How to Grow the Best Swiss Chard

Image of Swiss Chard with a green banner that reads how to grow Swiss Chard.

Swiss chard is a beautiful, easy to grow vegetable that should be in any garden. Here are some tips for how to grow Swiss chard, a colorful, nutritious plant.

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In this post, we talk about how to grow Swiss chard, reasons why to grow Swiss chard, and how you can use Swiss chard in recipes in the kitchen.

We’ve probably all been told that we should eat more vegetables. Swiss chard is a hardy, versatile, and delicious vegetable that often flies under the radar.

Even if you don’t eat Swiss chard, it’s gorgeous to look at and can make a great plant in an ornamental garden.

What is Swiss Chard?

Swiss chard is a leafy green vegetable that grows well during the cooler months of the year. It is closely related to beets and spinach, and is sometimes known as “silverbeet” or “perpetual spinach”.

This nutritious vegetable is packed with vitamins, minerals, and antioxidants, too.

Though the leaves tend to be dark green, Swiss chard stems come in a variety of hues— including red, pink, orange, yellow, and white, that give the plant it’s brilliant colors.

Swiss chard is a vegetable that should be more well known. It’s bright, bold, and beautiful colors can make any garden look happy while it’s flavorful leaves add interest and nutrition to recipes.

Swiss chard is also easy to grow. It is one of the few plants that the bugs in the garden seem to ignore some years.

This plant is low key in its behavior, but it is one of the workhorses of the garden, producing edible leaves throughout spring, summer, and fall.

The many different types of chard and Swiss chard varieties include:

  • Barese
  • Bionda di Lyon
  • Bright Lights
  • Five Color Silverbeet (Rainbow)
  • Fordhook Giant
  • Lucullus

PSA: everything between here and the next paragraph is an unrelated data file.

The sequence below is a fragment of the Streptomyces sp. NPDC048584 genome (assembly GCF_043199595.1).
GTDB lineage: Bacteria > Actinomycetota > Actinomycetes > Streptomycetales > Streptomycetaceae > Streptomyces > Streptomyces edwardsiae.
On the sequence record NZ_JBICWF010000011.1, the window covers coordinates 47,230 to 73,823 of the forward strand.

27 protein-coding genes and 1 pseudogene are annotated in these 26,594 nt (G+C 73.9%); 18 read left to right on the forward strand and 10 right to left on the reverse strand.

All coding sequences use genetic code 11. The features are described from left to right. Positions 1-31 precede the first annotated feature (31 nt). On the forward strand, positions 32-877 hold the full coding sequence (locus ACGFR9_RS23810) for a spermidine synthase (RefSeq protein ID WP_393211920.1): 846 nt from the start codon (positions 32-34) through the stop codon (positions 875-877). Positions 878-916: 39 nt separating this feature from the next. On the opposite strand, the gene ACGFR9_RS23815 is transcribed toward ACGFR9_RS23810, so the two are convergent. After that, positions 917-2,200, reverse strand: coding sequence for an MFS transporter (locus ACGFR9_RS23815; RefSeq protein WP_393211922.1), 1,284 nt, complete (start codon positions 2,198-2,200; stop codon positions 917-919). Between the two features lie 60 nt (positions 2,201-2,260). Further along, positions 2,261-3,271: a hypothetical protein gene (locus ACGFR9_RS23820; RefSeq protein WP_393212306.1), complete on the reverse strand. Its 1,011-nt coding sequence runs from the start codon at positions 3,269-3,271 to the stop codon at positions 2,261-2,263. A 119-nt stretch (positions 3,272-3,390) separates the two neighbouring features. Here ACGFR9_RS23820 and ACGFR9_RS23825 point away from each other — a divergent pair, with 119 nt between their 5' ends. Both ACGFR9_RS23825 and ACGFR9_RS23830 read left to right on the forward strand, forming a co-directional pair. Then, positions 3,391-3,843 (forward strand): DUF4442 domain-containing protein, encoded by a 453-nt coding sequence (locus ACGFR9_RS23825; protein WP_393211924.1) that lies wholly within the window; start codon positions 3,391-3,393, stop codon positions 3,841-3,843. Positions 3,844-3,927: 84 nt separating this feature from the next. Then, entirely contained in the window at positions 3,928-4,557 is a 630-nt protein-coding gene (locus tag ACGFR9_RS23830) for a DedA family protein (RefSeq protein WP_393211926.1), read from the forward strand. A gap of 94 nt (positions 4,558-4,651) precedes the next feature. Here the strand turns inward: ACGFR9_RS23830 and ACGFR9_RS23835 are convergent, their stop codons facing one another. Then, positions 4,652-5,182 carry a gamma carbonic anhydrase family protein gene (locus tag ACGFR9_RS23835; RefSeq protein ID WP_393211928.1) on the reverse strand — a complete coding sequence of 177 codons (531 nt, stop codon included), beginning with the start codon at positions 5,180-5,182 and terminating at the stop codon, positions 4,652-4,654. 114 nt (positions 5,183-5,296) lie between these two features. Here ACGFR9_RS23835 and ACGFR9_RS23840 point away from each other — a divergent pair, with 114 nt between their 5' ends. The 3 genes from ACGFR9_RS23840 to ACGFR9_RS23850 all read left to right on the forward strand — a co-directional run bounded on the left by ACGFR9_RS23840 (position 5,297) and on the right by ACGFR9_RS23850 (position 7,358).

• Oriole Orange
  • Perpetual Spinach
  • Pink Lipstick
  • Rhubarb
  • Silverado
  • Verde a Costa Bianca
  • Verde a Costa Blanca
  • Verde de Taglio
  • Vulcan

Many of these varieties can produce brilliantly colored stems in red, pink, orange, yellow, green, or white. Colors may vary according to variety. Most varieties are ready to harvest in 30 to 60 days.

What Does Swiss Chard Taste Like?

Similar to other dark leafy greens, Swiss chard is known for having a somewhat sharp flavor that can be tempered with cooking. Combining chard with other mixed greens or sautéing it with oil and garlic are two ways to temper the flavor.

Baby Swiss chard leaves may have a milder flavor, and taste good when added to salads.

Some varieties of Swiss chard are reported to have a milder flavor. These include the varieties Bionda di Lyon Swiss chard, Perpetual Spinach chard, and Verde de Taglio chard. Milder chard varieties are great for adding to soups, casseroles, and omelets.

Reasons to Grow Swiss Chard

There are many reasons to grow Swiss chard. Here are a few:

  • Swiss chard is a nutritious vegetable that is rich in vitamins, minerals, and antioxidants.
  • It’s dark, green leaves and vibrant stems look beautiful in the garden.
  • Swiss chard is easy to grow, and may be one of the few plants in a garden that bugs mostly leave alone.